Sunday, June 11, 2006

Solving Method Contract Problems

In these last days an interesting discussion about the final Java keyword took place in many sites and blogs: take a look here and here.

I don't want to add my opinion about that because everything has been already discussed.
What caught my attention was the following statement in this very interesting blog post by Elliotte Rusty Harold:


It is a general principle of object oriented programming that an instance of the subclass can be used anywhere an instance of the superclass is expected. This is the very
definition of polymorphism. This means that the subclasses must maintain the class invariants and postconditions of their superclasses because client code might be depending
on those invariants and postconditions. Failure to do so is a contract violation. For example, if a Clock class promises that the getHours() method always returns a value
between 1 and 12, then this must still be true for a MilitaryClock subclass’s getHours() method. The MilitaryClock subclass can add a different getMilitaryHours() method that
returns a value between 0 and 23. However it must not violate the rule that getHours() always returns a number between 1 and 12.


I'm a huge fan of Design By Contract principles and agree with Elliotte in many points.
However, what I disagree with is how he solves the problem of maintaining the correct post-conditions on the getHours() method of Clock, that is, adding a getMilitaryHours() to MilitaryClock.

Why do I disagree?

Say you have a Display object for displaying time information through a Clock object, thanks to a displayTime(Clock c) method.
If Display.displayTime(Clock c) calls c.getHours() for obtaining the right hour time, it will not work with a 24 hours based MilitaryClock, because it will always display a 12 hours based Clock even if the actual Clock instance is a MilitaryClock!
Following Elliotte solution, Display should call getMilitaryHours(), but how?
Display doesn't know the actual type of Clock!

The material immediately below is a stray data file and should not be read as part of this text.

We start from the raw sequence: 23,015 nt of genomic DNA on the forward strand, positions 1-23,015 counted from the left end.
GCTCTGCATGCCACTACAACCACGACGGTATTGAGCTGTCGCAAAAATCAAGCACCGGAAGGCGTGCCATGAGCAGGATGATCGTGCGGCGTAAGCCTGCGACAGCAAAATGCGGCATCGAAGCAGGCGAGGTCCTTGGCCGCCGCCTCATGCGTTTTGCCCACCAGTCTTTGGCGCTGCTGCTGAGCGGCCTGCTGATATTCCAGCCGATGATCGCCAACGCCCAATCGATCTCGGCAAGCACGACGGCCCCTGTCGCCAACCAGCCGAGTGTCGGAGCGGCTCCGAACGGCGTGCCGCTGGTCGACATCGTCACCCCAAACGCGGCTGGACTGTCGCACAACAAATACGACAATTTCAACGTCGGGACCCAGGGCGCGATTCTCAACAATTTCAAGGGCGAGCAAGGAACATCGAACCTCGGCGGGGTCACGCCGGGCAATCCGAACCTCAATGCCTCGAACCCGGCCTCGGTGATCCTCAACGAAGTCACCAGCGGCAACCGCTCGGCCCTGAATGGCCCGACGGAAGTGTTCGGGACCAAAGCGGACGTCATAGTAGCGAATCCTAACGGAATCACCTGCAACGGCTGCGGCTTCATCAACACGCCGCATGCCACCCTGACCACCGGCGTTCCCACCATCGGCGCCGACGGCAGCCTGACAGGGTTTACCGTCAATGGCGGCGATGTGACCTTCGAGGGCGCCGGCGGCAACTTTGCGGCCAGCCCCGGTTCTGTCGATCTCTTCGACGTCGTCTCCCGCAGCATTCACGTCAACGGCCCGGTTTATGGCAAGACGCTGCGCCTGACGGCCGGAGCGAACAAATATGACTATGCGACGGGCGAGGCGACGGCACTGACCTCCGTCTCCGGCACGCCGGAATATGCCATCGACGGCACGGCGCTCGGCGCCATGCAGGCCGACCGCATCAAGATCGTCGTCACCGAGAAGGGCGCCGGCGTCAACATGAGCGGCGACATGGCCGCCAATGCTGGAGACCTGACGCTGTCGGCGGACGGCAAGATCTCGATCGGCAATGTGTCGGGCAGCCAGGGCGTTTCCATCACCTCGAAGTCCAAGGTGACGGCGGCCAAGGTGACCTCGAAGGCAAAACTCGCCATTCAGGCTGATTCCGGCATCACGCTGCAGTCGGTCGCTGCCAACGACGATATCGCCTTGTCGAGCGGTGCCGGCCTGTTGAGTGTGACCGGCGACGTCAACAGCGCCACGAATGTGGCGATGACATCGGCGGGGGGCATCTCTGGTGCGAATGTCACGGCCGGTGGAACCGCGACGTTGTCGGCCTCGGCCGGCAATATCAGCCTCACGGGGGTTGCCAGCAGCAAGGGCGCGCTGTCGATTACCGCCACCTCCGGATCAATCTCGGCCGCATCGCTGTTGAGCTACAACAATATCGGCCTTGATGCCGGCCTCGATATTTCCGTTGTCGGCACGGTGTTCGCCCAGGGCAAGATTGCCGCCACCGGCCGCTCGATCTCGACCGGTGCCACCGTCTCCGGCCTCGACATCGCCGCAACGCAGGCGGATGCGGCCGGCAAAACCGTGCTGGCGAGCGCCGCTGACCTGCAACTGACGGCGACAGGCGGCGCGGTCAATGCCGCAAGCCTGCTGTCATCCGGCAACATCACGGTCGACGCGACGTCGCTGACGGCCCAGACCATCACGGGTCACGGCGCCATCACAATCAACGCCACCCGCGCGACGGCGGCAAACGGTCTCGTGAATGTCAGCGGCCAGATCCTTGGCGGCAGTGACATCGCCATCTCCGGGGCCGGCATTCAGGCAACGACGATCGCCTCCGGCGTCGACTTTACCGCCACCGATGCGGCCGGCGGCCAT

Moreover, adding a getMilitaryHours() method doesn't stop the client to use the standard getHours() method! Is this correct? Does the 12 hours based method make some sense for a MilitaryClock?

So, I see two solutions.

The first one: designing a Clock interface and two concrete implementations: StandardClock and MilitaryClock.
The Clock interface will have a getHours() method documenting the weaker applicable post-conditions, that is, an hour value between 0 and 23.
The StandardClock will strengthen the post-condition, outputting only values between 0 and 12.
The MilitaryClock will leave the post-condition as is.
This is safe and doesn't break any contract.
Elliotte could answer that interfaces are bad because don't let you verify conditions, forcing you to simply document them, and implementors to read your documentation.
I should write a whole blog post about this, but for now let me simply say that the value of interfaces is worth the price to pay. Surely.

The second solution: suppressing the getHours() method and implement a Clock.display() method, assigning to clock the responsability of displaying itself whatever time format it use, and let Display.displayTime(Clock c) call c.display().

Maybe Elliotte example was oversimplified, or his solution referred to a situation where you cannot change the base class (Clock), but simply saying that the solution to a "contract conditions problem" is adding another method, is IMHO a bit misleading.

My two euro cents.

What's your opinion about this?

7 comments:

Dmitriy Kopylenko said...

Perhaps another solution would be to use "Chain of Responsibility" pattern, that is have different Display handlers that know how to handle a particular type of a Clock. For example:

DisplayDispatcher implements Display {

private List displays = new LinkedList Display();

public void setDisplays(List displays) {
this.displays = displays;
}

public boolean displayTime(Clock c) {
for(Display d: this.displays) {